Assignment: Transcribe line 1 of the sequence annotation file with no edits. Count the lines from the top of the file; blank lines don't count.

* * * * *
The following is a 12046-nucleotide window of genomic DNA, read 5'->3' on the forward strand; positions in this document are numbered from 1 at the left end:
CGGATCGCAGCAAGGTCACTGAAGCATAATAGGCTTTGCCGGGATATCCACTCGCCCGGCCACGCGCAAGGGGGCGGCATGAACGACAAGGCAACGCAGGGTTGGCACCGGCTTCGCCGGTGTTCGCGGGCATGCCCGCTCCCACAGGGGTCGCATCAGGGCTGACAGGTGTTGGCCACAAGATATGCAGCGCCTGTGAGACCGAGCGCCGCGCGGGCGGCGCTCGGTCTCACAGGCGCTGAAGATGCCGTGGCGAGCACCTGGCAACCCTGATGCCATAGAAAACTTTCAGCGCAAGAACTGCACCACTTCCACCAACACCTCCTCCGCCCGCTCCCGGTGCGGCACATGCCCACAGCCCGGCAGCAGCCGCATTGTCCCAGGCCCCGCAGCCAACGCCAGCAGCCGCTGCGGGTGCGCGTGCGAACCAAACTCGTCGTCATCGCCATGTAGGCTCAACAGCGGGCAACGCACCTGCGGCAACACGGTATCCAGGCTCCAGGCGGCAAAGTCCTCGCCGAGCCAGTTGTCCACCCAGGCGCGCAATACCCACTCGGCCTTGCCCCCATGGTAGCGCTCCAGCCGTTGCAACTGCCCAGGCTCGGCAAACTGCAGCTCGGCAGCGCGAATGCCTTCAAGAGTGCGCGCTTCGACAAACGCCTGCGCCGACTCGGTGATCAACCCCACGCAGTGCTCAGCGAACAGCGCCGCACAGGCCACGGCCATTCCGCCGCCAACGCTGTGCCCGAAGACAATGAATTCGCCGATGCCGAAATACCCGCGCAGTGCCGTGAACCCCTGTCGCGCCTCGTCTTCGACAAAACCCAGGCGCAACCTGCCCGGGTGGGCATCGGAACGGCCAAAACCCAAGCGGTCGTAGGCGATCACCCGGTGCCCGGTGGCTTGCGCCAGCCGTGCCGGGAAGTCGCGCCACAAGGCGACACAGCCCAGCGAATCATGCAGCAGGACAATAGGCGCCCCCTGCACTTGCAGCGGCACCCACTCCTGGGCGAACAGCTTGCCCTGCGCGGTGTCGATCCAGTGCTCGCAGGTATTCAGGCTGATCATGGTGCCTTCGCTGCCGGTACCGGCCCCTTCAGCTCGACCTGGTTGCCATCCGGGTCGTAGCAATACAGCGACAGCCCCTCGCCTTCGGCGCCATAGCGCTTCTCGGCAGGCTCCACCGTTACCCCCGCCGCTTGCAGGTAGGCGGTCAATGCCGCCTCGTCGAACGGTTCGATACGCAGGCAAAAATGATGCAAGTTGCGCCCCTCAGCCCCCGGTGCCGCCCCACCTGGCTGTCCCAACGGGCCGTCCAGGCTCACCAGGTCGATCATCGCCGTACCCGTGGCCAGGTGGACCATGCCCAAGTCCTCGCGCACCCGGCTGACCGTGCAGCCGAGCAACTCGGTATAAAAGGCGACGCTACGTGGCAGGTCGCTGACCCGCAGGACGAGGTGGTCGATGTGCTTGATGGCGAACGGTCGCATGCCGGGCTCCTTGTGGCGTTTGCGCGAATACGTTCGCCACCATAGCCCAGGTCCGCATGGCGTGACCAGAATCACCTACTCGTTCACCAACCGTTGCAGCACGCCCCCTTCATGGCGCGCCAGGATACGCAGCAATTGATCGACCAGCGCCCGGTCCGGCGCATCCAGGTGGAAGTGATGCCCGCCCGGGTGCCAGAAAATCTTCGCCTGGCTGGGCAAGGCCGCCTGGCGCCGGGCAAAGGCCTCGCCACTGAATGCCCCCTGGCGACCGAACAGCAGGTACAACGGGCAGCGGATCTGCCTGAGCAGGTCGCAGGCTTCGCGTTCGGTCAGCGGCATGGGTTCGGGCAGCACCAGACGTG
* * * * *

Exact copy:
The following is a 12046-nucleotide window of genomic DNA, read 5'->3' on the forward strand; positions in this document are numbered from 1 at the left end: